As our educational activities expanded, there was an urgent need for prayer books for the hundreds of children who learned in what was quickly becoming a network of classes in various towns. Aside for purposes of prayer, we needed these siddurim to teach the alphabet and for general reading practice. There were already volumes of the Chumash, Mishnah, and Talmud in the shuls, but the prayer books were used more often and would get worn out quickly.

We found out that Rabbi Yehuda Leib Levin, the chief rabbi of Russia, had printed Sephardic rite prayer books for the main synagogue in Moscow. These siddurim were printed by the order of the government, with the sole intent of publicizing to the world that Russia was a free and democratic country. It was obvious to all that only a small number of the prayer books, if any, would reach other shuls, with the majority of them remaining in storage back in Moscow.

At that time, R. Mordechai Goldschmidt was planning to visit his in-laws in Moscow, and he was given the job of purchasing these books. The siddurim were held in storage by the attendant of the main synagogue, but in order to buy them from him Mordechai had to first convince him that he was not a KGB agent. He also had to be cautious that this warden would not in turn tattle on him, seeing as anyone who held an official position in a shul was a government appointee. We hoped that in exchange for a nice sum he would agree to the deal.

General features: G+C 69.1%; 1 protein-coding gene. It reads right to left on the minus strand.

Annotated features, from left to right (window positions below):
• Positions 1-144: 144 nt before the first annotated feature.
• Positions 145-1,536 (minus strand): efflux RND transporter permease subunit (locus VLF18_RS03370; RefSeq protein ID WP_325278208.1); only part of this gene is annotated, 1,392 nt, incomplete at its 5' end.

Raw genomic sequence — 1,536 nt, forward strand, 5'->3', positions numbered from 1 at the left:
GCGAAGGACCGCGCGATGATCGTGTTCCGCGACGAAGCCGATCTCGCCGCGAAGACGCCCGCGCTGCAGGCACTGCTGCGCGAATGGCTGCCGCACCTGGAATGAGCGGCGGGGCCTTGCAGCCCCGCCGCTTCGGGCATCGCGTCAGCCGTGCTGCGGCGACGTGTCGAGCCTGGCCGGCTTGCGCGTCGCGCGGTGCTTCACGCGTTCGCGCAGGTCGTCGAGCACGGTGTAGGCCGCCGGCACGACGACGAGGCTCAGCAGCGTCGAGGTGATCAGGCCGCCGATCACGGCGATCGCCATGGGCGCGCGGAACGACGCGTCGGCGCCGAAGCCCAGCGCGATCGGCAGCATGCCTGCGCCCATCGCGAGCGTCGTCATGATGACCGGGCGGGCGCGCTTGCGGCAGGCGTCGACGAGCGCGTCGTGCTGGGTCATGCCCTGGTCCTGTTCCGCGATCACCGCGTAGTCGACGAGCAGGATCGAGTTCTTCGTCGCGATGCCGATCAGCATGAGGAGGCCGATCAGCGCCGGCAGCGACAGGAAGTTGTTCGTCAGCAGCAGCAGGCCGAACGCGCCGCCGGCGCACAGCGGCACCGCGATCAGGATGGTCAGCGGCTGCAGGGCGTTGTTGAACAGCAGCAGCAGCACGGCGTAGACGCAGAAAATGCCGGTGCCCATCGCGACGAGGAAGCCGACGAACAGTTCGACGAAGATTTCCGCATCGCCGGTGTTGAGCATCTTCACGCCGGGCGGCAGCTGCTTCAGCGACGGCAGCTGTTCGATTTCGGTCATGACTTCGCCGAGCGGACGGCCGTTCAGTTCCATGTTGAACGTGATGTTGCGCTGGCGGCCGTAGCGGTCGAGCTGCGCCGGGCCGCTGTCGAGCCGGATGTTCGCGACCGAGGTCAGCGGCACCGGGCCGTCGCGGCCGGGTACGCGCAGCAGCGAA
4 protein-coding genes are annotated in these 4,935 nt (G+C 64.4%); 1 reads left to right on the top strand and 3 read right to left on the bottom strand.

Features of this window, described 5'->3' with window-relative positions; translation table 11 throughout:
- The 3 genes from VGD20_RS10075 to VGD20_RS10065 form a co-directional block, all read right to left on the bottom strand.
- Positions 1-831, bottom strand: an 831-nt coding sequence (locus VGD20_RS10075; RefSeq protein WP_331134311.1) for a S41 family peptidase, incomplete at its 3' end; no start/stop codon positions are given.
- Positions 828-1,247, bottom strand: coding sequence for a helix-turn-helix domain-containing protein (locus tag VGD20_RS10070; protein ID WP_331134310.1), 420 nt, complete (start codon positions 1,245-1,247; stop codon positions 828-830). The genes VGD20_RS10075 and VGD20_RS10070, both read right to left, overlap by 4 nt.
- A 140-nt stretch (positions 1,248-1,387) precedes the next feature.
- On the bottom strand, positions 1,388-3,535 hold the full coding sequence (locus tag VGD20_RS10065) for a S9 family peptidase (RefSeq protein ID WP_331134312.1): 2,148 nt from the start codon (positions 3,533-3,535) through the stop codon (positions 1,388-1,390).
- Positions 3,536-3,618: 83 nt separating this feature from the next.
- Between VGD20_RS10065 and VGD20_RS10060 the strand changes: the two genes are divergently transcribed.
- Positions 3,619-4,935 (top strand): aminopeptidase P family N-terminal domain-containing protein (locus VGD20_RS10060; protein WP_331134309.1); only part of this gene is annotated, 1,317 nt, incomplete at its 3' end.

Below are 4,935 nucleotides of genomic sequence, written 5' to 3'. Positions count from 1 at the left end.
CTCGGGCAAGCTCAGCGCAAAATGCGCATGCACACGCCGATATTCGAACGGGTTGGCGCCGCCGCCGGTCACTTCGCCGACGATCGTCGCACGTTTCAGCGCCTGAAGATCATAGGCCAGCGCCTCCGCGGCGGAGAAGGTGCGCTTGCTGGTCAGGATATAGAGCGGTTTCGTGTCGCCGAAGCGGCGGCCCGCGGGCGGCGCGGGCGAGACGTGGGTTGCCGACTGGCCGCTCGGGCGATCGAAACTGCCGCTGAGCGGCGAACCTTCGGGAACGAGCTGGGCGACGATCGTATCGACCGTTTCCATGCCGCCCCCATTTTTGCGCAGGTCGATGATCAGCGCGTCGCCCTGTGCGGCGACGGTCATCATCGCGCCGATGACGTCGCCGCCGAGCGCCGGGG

Mordechai gained the warden's trust and he agreed to sell the prayer books to him. But how was he to remove so many siddurim without drawing unwanted attention? Mordechai went to shul for a number of days, and each time he took a few dozen books, until he removed a total of 850 siddurim. We paid fifteen rubles for each book, which was a considerable sum at the time.

Over a short period of time we were able to send all of the prayer books to Samarkand, and from there we distributed them to the cities and towns where the learning took place.

This “siddur operation” gave new wind to our activities. Although many of us were reluctant to pray from prayer books printed by the KGB, for the hundreds of children who needed them, it was a wonderful solution. And if such a siddur was discovered in someone’s home, it was not a terrible crime, since it was “kosher”: it had been printed in Moscow, not in Israel or America.